In The Outsider, Connors tells the complete, uncensored story of his life and career, setting the record straight about his formidable mother, Gloria; his very public romance with America's sweetheart Chris Evert; his famous opponents, including Björn Borg, John McEnroe, Arthur Ashe, Ivan Lendl, and Rod Laver; his irrepressible co-conspirators Ilie Nastase and Vitas Gerulaitis; and his young nemesis Andre Agassi. Connors reveals how his issues with obsessive-compulsive disorder, dyslexia, gambling, and women at various times threatened to derail his career and his long-lasting marriage to Playboy Playmate Patti McGuire.

Presiding over an era that saw tennis attract a new breed of passionate fans—from cops to tycoons—Connors transformed the game forever with his two-handed backhand, his two-fisted lifestyle, and his epic rivalries.

The Outsider is a grand slam of a memoir written by a man once again at the top of his game—as feisty, unvarnished, and defiant as ever.

Jessica Anya Blau, author of The Summer of Naked Swim Parties, delivers another darkly hilarious, heartbreaking coming-of-age novel with The Wonder Bread Summer.

In The Wonder Bread Summer, loosely based on Alice in Wonderland, 20-year-old Allie Dodgson has adventures that rival those Alice had down the rabbit hole. Or those of Weeds’ Nancy Botwin.

Allison is working at a dress shop to help pay for college. The dress shop turns out to be a front for drug dealers. And Allison ends up on the run—with a Wonder Bread bag full of cocaine.

With a hit man after her, Allison wants the help of her parents. But there’s a problem: Her mom took off when Allison was eight; her dad moves so often Allison that doesn’t even have his phone number….

Set in 1980s California, The Wonder Bread Summer is a wickedly funny and fresh caper that’s sure to please fans of Christopher Moore, Carl Hiaasen, and Marcy Dermansky.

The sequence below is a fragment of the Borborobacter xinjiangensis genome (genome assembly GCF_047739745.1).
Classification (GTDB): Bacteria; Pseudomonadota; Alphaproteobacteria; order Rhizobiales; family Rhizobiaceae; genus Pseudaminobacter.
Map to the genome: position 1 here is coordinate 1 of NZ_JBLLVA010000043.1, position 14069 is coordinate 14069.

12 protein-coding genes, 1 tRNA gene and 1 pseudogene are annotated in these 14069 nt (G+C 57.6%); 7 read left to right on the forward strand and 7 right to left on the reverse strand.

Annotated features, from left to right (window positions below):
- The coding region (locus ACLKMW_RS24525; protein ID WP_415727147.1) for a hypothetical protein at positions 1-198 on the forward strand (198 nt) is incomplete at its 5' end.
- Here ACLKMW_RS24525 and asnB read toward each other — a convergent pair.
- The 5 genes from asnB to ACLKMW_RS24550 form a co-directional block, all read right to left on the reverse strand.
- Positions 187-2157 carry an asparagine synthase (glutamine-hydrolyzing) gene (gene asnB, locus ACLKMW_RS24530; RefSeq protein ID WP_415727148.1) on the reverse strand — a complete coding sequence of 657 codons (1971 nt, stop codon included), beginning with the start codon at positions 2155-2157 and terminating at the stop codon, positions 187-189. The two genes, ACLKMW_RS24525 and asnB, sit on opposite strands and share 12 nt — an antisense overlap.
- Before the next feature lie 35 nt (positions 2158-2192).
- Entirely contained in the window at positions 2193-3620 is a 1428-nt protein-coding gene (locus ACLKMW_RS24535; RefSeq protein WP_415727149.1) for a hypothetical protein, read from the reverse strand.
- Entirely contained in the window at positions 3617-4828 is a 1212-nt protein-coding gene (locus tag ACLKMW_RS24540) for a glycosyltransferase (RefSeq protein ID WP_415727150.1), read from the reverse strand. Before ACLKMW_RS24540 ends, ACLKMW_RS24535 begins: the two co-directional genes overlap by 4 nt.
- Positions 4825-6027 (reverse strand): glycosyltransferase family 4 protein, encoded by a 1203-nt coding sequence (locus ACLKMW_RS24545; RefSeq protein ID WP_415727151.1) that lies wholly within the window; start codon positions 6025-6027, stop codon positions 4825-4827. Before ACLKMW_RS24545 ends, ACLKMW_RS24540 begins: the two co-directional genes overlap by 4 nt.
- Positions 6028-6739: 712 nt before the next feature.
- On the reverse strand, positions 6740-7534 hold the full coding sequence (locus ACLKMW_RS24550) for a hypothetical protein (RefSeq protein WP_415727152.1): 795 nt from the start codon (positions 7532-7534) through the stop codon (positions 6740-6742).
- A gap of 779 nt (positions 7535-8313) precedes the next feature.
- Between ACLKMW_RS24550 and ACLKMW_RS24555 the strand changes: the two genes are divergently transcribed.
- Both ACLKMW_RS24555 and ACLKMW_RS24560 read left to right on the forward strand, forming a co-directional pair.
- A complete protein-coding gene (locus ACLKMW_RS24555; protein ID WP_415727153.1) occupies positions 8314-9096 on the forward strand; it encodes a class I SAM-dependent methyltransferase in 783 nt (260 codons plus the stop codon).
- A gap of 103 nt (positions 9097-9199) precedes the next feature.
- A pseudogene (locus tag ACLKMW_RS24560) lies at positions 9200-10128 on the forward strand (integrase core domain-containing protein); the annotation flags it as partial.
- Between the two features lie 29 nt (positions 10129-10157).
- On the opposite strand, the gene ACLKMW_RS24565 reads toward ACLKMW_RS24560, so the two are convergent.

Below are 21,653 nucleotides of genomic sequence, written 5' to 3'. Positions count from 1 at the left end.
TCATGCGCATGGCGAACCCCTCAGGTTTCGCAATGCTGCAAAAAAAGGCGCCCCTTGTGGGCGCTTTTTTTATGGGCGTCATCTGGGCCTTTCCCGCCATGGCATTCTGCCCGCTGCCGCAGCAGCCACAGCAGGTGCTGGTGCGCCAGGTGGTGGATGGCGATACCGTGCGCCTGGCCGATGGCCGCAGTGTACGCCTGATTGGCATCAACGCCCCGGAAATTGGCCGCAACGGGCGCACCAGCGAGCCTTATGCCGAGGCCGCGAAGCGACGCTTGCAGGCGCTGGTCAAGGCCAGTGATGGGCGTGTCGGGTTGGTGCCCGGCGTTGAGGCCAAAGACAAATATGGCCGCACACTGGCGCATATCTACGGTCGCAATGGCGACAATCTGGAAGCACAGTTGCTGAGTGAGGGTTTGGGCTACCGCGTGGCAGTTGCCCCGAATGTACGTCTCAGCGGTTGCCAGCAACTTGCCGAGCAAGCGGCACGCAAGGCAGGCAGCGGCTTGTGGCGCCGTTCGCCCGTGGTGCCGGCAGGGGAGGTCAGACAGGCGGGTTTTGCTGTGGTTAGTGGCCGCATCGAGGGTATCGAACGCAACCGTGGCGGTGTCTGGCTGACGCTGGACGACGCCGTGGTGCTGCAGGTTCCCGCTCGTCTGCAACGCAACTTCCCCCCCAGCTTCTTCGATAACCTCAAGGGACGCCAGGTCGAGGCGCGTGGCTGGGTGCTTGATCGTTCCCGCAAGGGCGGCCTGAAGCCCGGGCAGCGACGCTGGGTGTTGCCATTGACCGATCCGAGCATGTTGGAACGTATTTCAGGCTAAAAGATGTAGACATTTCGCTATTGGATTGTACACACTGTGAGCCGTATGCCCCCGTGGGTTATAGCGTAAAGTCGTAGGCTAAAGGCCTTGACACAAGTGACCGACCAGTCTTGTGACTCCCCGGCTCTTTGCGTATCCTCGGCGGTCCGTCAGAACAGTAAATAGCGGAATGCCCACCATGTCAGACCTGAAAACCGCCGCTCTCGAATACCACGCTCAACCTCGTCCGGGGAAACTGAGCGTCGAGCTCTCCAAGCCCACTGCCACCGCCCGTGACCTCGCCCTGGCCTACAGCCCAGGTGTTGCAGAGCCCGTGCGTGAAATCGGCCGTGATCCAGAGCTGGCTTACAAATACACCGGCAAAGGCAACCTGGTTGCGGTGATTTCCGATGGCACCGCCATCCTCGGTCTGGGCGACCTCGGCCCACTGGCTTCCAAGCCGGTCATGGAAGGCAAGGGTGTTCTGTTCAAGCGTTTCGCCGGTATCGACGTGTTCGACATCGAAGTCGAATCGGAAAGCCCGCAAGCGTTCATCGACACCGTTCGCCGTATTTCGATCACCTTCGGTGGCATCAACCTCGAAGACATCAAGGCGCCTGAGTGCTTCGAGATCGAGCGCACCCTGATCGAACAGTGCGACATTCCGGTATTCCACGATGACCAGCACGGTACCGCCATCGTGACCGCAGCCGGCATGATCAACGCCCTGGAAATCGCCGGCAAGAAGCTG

A Far Piece to Canaan is a warm and nostalgic novel from an unexpected source: Sam Halpern, whose salty paternal wisdom made Justin Halpern’s Sh*t My Dad Says a phenomenal bestseller.

Inspired by Sam Halpern’s childhood in rural Kentucky, A Far Piece to Canaan tells the story of Samuel Zelinsky, a celebrated but troubled former professor who reluctantly returns after his wife’s death to the Kentucky hills where he lived as a child to reconnect with long-buried memories and make good on a forgotten promise.

In 1945, Sam and his best friend, Fred Mulligan, visit the Blue Hole, a legendary pool on the Kentucky River where the hill people believe an evil force lurks. Along with a couple of neighbor boys, they discover the body of a dog, surrounded by twisted human footprints—and a cave that offers further evidence that something terrible has transpired. Fearing they'll be punished for their trespasses, the boys initiate a series of cover-ups and lies that eventually leads to a community disaster.

When the Zelinskys move, Fred and Samuel promise each other that if either calls, the other will come to his aid. But Samuel's failure to keep his promise has lasting consequences he could never have predicted. Now, decades later, he confronts his failures and attempts to redeem himself, finally achieving peace through his late return to Canaan land.

A tale of superstition, secrets, and heroism in the postwar South, A Far Piece to Canaan: A Novel of Friendship and Redemption is the surprising and moving debut of a gifted storyteller.

The Food Network star is back with an all-new, all-American book in his #1 New York Times bestselling series

In its seventeenth season, Guy Fieri's Diners, Drive-ins and Dives continues its reign as America's best source for finding the funky, scratch-made, and delicious. Now the host and #1 New York Times bestselling author returns with more of his favorite joints across the country—and a few in Canada! In this third entry in his Diners, Drive-ins and Dives: The Funky Finds in Flavortown series, Guy keeps his motto front and center—"If it's funky, I'll find it." This time around he's bringing on the big personalities, the rockin' real-deal recipes, and the homegrown restaurants that capture the freewheeling American spirit at its finest.

Also along for the ride are members of Guy's rambunctious Krew, sharing their most memorable shoots, meals, behind-the-scenes stories, and killer pranks from the road. And check out this new feature—a tricked-out, full-color foldout map that shows the location of every diner in the book!